Anger, Attachments and Freedom

Well, well, the journey slowly comes to it’s end. I’m now on the way Nagaoji (#87), which is just 5km from the Okunomiyaki-place, where I’m sitting right now. Later today I will walk towards Ōtakiji (b20), which is the last of the bengai-fudasho or bekakku temples. Together with the 88 temples it makes 108 temples, as many as mala has beats. Most people think on 108 attachments, in the context of Buddhism each beat presenting one.
What made starting thinking more deeper on attachments or bonno as they are called in Japanese, was a short event at Senyūji (#58), where I participated in the morning ceremony. As usual I was sitting in halflotus and on the end the priest told me, there is no halflotus in Shingon, only Zeza, meaning kneeling and sitting on ones heals, because this is Japanese culture. After that he was talking about attachments and of course being unaware how much he – like other people here as well – is attached to the idea, Shingon is a Japanese cultural property, what it is of course not. I didn’t reacted of course, but when I was going down the mountain, this event occupied my mind. In a glimpse of moment I got even angry about that guys ignorance. Has he ever seen Kūkai or any of the Buddha statues sitting in Zeza? Didn’t dharma teaching came from India to China and then to Japan? This lead me to thinking more about my own attachments and expectations. How can I expect that people understand emptiness, when they recite the heartsutra in Kanbun, a language, normal people don’t understand. Kanbun is actually old Chinese with Japanese pronunciation. It was used long time ago by educated people who able to read and write.
… I need to move on and will continue writing later, as I haven’t made my point yet. Please bear with me and stay tuned 😉
Thanks for your patience 🙂 I’m now just a few km away from Ōkuboji, the last temple. From there I plan to go back to Ryōzenji to close the circle.
Anyway to continue from before. What really pissed me off wad, when I was thrown off the temple ground at Kokubunji (#80) after receiving my stamp, before I could recite my mantras. They guy said that’s Japanese culture, not a bad thing with a grin in his face, saying the opposite.
After I cooled down, a voice spoke inside to me, saying do your thing in front of the gate, that’s fine. This guy will receive his fruits at one point, but it’s not your business. So I made a little incense holder, did my recitations and moved on.
What triggered anger, were my own expectations, that people do have some understanding, but they just cling as much to their social framework as I stick to my expectations. These expectations are attachment. The only thing I can change here is dropping this idea, that people at least partly share my understanding. They just don’t and they will never do. Dropping this idea means dropping this kind of attachment, opening the door to freedom and experiencing the unexpected.
And exactly that happened to me yesterday. I went up to Ōtakiji. When I got my stamp, the son of the Jushoku insisted in speaking English and told me the best option is to go and stay in a Onsen Hotel, because there’s no place with food the other way. I was thinking all the time, I’ve seen this face before… on the end, when I was about leaving, I asked him and in fact, he was studying with Sanja and we met a couple of times some 4 or 5 years ago in Kōyasan. He told me then, they will now go to that onsen and I should come with them. As I wanted to go by foot everything, I had to reject this friendly offer. The compromise was, they took my backpack with them. So these 12km downhill just took me 2 hours only. After enjoying onsen, nice food and an air-conditioned room without mosquitos, I wanted to pay my bill this morning and the guy charged me only the beer I drank the evening before. I was so surprised! Everything else was already taken care of and my heart was filled with gratefulness about this unexpected ossetai, making me again clear what kind of freedom I receive by not expecting anything 🙂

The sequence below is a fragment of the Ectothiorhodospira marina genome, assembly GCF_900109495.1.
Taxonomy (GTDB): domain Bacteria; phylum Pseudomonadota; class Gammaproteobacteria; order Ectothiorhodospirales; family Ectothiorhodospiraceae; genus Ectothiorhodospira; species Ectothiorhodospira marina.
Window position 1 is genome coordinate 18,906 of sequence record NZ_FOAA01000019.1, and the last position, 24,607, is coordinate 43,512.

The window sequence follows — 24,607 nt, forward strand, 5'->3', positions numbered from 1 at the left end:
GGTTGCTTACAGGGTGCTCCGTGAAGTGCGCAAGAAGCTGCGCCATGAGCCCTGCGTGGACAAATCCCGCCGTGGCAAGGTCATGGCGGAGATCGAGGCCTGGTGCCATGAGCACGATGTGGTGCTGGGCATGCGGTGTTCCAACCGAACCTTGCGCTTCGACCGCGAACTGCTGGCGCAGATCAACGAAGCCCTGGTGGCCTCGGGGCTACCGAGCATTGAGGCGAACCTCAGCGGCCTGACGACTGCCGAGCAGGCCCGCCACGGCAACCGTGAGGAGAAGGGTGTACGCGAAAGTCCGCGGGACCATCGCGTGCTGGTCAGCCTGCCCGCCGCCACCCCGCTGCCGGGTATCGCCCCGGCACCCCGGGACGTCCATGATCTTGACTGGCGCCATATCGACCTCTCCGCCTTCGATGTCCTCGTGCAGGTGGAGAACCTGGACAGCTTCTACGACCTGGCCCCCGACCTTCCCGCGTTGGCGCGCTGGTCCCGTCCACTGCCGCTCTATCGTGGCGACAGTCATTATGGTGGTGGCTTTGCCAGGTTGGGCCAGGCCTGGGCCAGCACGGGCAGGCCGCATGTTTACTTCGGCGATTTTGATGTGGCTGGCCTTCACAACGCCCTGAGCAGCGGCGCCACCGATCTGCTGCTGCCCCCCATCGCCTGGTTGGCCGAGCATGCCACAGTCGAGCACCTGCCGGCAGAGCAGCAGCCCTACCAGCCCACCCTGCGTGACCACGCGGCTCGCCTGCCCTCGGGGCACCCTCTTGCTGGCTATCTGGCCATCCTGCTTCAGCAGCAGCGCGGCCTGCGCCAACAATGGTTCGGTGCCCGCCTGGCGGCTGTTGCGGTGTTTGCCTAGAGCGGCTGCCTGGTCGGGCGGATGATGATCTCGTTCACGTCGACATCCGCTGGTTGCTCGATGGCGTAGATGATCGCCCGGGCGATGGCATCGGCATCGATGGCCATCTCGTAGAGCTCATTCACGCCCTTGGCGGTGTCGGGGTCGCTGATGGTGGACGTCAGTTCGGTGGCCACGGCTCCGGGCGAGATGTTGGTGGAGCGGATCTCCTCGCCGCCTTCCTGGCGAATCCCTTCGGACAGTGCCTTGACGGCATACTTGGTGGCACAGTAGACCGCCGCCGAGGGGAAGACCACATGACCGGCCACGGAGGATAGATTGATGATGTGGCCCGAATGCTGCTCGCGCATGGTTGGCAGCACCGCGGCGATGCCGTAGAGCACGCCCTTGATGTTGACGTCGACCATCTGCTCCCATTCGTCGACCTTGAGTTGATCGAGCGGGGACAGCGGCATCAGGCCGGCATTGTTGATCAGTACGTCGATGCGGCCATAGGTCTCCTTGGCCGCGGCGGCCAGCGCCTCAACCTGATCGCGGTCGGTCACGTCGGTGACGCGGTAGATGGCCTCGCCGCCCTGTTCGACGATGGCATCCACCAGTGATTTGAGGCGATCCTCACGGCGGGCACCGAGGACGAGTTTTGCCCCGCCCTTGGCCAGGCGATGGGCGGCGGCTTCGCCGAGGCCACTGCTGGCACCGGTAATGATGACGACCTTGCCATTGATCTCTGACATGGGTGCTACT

Double Temple

Today I went to Jinnein (#68) and Kanonji (#69), which are 2 temples in one. During the Meiji period Jinnein was moved to the same place as Kanonji. During the Meiji period the state tried to destroy Buddhism in Japan, because it was strongly connected to the traditional clans and Samurais, who didn’t like the modernization of Japan, which was actually enforced by the US. Anyway, that’s all history and I often can perceive it’s traces it left behind.
The let’s say practical thing was I got stamps for two temples from one office.
What amazed me was the site, a little hill hosting two temples in the back at one site. These temples are so different! Jinnein has a very interesting Hondõ, a successful mixture of modern architecture mixed with traditional elements. The entrance reminds to the museum of modern art in New York, followed by a building like a traditional temple. The Hondō of Kanonji on the other side is a red painted old style building.
Of course there’s a big Shrine in front of the hill and behind a big park with a huge sand coin. They say if you look the coin you’ll be healthy and wealthy.
Well, I did 🙂

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Now I’m sitting in a pub writing this blog and still want to walk to Motoyamaji (#70), where is a park next to it. Parks usually have toilets and often a roof. Weather should be fine tonight anyway 🙂

A short update

The WP-app just crashed, so I try again to give you a short update.